- Not Forgotten:On Stifter and Peirce*
The reader looking for a coherent picture of the Austrian writer Adalbert Stifter would probably be frustrated by the diversity and the heterogeneity of different Stifters available out there. This is true not only of writings in academic journals and learned monographs, where nuanced differentiations and paradoxical juxtapositions are perhaps to be expected, but also of the newspaper articles and reviews meant for a more general audience and to which one turns for a more sustained attempt at coherence and clarity on such matters. The numerous texts produced in 2005 to commemorate the bicentennial anniversary of Stifter's birth prove no exception. Is Stifter a celebrant of the mystery of Nature's gentle harmony or a devotee of its terrible, demanding sublimity? Is he a faithful chronicler of the minute and quotidian or an advocate of submission to universal reason and abstract laws? Opinions differ drastically. One thing does emerge, however, with some clarity: these and other such contradictions do not coexist in some horizontal plane of possibility that presents the reader (even the [End Page 631] post-modern one) with the luxury of 'choice.' Rather, they are laid on top of one another, each canceling and overwriting the previous one in an agonistic drama before which the reader can only react as an awed spectator.
Stifter's texts are themselves densely populated with readers and interpreters, and thus dramatize the contention of interpretation within themselves. In addition, the reader familiar with Stifter the writer would also have encountered Stifter the reader and meticulous re-writer, constantly revising and overwriting his own previous texts and drastically altering them. Trying to interpret even one individual text written by Stifter often means, therefore, already making a choice about which layer to privilege in a confusing palimpsest of traces. Take, for example, the complex story "Die Mappe meines Urgroßvaters," which Stifter wrote and re-wrote over the course of some 25 years or so. As Albrecht Koschorke has recently noted, comparing one central passage that describes a thwarted suicide across its different versions brings to light some quite surprising revisional choices.1 In this passage, the embedded first-person narrator has just had a falling-out with Margarita, with whom he is deeply in love. In despair, he decides to kill himself. In the earliest version, the so-called Journalfassung of 1841, the description of his actions leading to the aborted suicide is as follows:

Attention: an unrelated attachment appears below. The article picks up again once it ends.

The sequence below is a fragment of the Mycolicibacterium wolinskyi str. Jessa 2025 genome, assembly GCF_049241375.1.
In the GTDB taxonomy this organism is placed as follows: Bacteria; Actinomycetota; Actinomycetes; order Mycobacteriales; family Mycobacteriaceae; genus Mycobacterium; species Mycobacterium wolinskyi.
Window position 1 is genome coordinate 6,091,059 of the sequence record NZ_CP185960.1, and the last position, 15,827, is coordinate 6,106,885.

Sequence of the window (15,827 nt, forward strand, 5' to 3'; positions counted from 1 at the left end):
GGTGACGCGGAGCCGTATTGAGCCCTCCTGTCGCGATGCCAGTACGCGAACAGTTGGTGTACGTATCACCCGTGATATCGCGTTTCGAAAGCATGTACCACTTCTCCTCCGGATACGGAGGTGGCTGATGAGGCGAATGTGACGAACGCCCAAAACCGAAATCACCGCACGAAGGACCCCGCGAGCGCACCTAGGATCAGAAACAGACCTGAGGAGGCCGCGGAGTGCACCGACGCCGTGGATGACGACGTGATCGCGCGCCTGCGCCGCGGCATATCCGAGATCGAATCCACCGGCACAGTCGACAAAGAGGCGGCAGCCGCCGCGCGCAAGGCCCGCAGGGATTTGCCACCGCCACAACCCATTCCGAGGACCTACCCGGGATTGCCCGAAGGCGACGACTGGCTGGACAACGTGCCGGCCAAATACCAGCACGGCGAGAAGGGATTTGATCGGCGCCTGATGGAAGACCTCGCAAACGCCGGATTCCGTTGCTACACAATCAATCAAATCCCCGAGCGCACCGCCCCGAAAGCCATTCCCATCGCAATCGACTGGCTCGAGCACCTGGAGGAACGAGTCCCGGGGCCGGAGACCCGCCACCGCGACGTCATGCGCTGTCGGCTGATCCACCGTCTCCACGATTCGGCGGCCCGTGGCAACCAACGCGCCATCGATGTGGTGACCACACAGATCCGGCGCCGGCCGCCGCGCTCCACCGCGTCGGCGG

[Ich lief] in den Wald zu einer wohlbekannten Birkenstelle, – aber da ich dort war, – – ach es ist ein unbeschreiblicher Augenblick, da man eines solchen Entschlusses ist, um so mehr, je ernster er gemeint ist. Es war ein ganz heiterer warmer Nachmittag; der Wald, damals noch viel größer als heute, so still, so ganz todtenstill und harrend, daß die vielen Birken, alt und jung umherstanden, und alle mich ansahen; – dem grünen Rasenplatze gegenüber, viele Klafter hoch, standen taube graue Felsen, eine stumme, glänzende Lichtflut prallte von ihnen zurück – auf ihr wird meine That durch den Himmel schwimmen – von dem Firmamente hing die tiefblaue Frühlingsluft, so erdwärts, daß man meinte, die Gipfel der Bäume seyen in ihre Farbe getaucht. – – Einen Moment wartete ich noch – – vor einigen Augenblicken zirpte ein wenig abwärts eine Heuschrecke, – es war mir, als wäre mir leichter, [End Page 632] wenn ich sie noch einmal gehört hätte, aber sie schwieg – – ich wartete noch – sie schwieg. . . .(1.2.16)2
The rhythm of Stifter's prose is dominated by a density of adverbs and adjectives that infuse the forest scene with vitality and bring it, so to speak, to life. But this impenetrable texture also evokes a sense of dark foreboding, and installs a retardation that highlights the curious juxtaposition of richly layered life and absolute, ominous stillness. We know something is about to happen here, but everything is held in intolerable suspense. We wait alongside the narrator, with bated breath and a sense of anticipation that mounts with each terrible dash, for some sort of resolution.
This nuanced, expressionistic mode of description becomes replaced by something else in the second version: the Studienfassung from 1847...